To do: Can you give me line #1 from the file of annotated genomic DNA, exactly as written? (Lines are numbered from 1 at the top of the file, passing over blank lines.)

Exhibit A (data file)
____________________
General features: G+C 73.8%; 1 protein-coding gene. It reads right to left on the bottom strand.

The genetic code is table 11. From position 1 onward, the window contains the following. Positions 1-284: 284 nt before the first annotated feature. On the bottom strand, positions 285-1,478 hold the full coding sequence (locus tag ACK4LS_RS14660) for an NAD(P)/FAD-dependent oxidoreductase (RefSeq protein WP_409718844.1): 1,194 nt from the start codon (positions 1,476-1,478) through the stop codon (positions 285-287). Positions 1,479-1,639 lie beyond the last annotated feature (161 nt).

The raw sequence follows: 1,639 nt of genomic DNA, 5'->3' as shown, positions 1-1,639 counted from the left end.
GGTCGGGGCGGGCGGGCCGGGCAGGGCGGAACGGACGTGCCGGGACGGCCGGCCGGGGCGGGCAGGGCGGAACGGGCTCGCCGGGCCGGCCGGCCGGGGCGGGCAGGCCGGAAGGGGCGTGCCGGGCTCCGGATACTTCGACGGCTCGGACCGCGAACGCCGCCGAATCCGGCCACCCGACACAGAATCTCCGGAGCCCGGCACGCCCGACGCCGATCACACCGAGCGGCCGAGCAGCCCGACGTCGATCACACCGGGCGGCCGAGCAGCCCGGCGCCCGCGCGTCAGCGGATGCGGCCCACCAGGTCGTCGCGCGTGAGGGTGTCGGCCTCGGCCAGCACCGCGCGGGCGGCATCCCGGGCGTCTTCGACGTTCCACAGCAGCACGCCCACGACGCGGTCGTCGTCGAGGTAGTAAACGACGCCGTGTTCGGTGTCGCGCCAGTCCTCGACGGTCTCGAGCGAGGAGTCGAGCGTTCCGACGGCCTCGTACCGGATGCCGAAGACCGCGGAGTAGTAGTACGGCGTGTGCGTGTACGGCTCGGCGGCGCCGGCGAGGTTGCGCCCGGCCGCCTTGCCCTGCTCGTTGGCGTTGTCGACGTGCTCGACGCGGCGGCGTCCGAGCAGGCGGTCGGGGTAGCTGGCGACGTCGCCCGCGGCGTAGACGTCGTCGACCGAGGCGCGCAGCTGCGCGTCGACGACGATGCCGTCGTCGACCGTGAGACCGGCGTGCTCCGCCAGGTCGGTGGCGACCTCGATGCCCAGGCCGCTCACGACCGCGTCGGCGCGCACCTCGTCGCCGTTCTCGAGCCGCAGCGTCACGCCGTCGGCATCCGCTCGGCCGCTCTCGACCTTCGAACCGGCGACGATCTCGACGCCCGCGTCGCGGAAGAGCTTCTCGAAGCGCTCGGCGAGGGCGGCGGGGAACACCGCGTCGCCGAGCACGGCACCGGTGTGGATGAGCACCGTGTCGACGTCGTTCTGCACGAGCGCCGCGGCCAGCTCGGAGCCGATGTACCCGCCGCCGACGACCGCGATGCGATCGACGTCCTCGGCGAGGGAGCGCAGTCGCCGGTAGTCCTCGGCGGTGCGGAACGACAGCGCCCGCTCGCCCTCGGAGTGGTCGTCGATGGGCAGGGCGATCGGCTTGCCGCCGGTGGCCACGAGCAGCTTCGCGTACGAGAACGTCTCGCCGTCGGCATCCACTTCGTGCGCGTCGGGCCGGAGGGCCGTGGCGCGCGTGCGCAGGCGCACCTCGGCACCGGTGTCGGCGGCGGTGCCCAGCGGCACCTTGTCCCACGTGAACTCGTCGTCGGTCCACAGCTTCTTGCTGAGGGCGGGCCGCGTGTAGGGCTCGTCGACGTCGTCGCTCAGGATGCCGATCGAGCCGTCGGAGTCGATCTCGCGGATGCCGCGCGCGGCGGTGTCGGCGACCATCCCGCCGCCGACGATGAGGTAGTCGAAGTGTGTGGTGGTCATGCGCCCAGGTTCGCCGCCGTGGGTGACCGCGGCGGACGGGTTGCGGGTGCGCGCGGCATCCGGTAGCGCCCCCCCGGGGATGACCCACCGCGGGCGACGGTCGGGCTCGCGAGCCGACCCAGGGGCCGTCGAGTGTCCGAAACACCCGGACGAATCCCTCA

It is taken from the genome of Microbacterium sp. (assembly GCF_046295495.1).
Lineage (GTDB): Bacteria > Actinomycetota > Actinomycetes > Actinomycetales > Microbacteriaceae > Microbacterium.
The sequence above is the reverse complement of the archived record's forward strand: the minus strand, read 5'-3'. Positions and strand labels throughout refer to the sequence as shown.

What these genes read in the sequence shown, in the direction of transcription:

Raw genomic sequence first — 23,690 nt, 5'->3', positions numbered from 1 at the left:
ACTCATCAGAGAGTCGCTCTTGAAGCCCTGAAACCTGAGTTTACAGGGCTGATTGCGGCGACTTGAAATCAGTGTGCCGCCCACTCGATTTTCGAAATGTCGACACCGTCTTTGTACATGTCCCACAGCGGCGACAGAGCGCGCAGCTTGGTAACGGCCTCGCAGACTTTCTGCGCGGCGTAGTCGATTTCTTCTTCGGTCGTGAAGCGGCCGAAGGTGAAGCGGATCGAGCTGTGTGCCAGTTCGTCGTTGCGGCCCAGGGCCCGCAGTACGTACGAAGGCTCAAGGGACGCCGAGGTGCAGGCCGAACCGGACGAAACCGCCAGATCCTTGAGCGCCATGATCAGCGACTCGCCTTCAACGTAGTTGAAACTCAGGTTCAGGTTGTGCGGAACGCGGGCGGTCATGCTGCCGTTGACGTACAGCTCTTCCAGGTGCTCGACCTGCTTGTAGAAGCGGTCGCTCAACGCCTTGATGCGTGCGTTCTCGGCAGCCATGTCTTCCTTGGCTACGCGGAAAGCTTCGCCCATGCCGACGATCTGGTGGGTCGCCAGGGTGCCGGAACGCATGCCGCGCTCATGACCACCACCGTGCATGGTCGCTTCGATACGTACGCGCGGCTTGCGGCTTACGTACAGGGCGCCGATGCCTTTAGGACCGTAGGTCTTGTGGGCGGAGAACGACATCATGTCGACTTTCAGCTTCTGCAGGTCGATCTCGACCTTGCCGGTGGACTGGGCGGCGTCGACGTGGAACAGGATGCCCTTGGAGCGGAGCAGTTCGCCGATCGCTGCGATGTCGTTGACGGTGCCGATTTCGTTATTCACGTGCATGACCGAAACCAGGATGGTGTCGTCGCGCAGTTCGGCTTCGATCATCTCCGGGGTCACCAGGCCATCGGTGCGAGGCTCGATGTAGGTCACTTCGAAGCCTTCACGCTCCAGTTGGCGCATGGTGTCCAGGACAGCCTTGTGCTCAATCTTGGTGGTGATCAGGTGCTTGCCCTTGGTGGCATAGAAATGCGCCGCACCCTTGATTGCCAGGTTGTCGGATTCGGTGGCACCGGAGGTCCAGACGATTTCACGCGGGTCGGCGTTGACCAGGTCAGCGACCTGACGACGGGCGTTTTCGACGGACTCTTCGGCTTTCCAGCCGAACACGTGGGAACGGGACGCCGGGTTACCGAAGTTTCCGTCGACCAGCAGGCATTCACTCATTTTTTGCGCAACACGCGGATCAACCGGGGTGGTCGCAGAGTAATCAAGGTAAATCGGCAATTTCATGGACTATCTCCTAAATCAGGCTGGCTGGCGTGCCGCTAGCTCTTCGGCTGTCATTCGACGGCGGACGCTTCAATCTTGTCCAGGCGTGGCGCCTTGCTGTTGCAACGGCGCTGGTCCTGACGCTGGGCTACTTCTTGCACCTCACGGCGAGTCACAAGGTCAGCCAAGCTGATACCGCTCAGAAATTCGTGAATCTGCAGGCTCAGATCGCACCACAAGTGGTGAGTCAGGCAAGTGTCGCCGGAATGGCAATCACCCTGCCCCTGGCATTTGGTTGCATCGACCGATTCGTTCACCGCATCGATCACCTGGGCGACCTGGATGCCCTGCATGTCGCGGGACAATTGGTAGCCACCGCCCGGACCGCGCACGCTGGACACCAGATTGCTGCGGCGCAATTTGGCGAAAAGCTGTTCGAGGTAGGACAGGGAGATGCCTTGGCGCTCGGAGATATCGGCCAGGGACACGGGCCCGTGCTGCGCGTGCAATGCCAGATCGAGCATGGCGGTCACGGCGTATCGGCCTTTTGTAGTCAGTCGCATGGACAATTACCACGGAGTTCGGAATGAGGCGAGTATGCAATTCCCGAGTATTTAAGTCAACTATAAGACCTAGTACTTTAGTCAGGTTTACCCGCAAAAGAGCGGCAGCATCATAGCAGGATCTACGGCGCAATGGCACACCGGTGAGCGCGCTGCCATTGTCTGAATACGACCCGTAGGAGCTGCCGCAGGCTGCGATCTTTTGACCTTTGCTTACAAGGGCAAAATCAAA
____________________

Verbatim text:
General features: G+C 73.8%; 1 protein-coding gene. It reads right to left on the bottom strand.